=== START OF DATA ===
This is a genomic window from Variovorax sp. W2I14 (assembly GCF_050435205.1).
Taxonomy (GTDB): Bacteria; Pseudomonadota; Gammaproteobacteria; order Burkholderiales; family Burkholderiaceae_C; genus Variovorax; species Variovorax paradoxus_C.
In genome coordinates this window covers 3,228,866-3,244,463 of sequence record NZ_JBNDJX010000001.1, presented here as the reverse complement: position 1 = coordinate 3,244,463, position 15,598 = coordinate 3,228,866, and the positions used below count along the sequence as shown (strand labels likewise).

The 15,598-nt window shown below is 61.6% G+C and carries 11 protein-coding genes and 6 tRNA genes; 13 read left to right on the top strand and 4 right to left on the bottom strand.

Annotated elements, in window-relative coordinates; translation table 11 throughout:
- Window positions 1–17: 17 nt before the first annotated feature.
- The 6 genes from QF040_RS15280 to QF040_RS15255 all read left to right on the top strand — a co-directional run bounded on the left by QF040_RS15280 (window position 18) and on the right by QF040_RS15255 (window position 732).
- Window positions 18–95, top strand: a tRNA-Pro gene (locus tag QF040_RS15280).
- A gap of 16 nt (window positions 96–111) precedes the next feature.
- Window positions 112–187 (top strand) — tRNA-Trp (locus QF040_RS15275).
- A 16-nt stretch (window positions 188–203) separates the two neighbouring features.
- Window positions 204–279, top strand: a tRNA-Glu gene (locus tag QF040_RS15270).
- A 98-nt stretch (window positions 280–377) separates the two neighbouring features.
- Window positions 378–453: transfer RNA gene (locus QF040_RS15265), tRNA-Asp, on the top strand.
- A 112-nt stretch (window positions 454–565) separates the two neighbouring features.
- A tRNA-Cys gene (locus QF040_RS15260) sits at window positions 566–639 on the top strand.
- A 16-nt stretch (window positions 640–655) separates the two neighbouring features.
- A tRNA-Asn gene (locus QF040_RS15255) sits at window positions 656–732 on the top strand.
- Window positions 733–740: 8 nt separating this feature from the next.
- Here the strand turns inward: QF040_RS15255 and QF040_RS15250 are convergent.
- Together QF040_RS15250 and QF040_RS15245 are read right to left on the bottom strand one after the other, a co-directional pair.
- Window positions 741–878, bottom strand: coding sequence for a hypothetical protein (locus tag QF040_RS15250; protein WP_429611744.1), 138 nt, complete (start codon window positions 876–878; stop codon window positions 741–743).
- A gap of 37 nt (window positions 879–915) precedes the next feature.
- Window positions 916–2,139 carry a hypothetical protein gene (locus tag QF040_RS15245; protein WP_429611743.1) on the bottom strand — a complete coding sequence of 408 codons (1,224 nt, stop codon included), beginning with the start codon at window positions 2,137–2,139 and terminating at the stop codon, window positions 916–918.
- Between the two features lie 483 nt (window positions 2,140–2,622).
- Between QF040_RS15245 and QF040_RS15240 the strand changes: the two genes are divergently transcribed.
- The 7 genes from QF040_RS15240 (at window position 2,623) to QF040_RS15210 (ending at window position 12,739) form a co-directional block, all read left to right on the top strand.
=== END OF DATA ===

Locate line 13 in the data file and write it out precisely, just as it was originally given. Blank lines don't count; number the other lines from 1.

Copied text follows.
- A 98-nt stretch (window positions 280–377) separates the two neighbouring features.